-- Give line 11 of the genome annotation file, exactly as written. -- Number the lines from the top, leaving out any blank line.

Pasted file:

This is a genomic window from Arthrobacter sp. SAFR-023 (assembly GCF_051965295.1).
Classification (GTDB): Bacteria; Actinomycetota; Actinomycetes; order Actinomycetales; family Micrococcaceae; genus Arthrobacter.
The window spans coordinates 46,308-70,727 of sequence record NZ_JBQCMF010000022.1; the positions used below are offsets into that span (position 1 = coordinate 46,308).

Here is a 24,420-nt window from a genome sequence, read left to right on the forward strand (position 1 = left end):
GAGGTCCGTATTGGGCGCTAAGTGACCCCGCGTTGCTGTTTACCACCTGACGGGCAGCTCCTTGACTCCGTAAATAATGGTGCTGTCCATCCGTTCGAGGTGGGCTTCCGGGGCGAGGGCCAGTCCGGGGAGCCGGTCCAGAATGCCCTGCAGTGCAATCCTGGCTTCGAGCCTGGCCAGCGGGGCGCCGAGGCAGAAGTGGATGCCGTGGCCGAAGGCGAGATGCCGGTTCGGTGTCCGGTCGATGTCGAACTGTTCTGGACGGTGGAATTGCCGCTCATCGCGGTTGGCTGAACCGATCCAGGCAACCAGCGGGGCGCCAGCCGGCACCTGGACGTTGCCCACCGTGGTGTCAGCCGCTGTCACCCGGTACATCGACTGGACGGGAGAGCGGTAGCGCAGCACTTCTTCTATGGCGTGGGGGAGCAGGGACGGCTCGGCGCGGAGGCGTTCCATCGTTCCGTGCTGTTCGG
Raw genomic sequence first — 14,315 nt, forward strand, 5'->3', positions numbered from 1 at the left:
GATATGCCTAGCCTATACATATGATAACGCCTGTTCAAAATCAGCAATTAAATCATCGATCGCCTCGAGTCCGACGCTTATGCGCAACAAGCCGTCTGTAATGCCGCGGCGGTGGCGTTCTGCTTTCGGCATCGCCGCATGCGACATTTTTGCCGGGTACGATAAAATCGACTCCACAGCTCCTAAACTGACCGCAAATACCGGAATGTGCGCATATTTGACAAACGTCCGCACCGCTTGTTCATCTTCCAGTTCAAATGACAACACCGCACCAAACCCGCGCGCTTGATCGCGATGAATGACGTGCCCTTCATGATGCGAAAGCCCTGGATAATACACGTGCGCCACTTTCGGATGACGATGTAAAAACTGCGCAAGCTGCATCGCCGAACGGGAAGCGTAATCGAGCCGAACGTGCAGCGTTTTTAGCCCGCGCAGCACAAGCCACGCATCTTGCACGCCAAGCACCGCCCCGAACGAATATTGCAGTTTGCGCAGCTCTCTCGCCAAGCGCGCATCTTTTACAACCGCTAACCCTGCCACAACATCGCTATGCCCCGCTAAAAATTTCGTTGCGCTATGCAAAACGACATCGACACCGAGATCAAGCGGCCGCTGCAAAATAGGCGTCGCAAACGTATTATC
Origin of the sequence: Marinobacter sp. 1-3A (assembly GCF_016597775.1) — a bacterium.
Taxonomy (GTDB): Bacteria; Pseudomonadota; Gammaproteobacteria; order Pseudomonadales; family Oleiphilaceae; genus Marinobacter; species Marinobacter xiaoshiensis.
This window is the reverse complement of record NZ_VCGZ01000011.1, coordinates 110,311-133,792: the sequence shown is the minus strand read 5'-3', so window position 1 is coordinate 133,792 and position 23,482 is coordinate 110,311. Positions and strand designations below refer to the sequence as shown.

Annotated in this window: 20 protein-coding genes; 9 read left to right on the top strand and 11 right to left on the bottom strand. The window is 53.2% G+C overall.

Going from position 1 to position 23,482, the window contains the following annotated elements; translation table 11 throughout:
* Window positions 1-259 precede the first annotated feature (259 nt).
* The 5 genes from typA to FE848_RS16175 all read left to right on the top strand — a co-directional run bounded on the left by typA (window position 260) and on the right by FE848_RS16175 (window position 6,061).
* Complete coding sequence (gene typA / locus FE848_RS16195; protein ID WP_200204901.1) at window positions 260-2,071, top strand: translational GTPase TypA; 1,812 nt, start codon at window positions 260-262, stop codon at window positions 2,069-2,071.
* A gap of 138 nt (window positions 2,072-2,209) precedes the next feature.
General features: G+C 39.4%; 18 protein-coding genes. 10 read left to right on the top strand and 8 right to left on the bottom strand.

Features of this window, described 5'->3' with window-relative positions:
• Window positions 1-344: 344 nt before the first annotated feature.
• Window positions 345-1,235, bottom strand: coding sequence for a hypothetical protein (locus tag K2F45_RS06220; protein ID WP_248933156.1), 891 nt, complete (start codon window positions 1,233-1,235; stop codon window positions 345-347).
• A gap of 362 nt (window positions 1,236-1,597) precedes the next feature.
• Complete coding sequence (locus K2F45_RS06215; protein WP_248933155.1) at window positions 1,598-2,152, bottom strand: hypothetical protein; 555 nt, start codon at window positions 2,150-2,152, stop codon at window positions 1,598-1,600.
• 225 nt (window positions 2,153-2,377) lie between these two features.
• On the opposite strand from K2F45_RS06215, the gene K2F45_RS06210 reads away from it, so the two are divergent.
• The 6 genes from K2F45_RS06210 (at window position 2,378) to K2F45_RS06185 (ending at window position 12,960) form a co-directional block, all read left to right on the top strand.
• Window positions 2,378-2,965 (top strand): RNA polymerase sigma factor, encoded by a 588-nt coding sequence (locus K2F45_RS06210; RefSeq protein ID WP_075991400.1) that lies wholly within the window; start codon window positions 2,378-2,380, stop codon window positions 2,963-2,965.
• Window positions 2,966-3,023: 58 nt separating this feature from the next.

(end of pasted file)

Annotated in this window: 20 protein-coding genes; 9 read left to right on the top strand and 11 right to left on the bottom strand. The window is 53.2% G+C overall.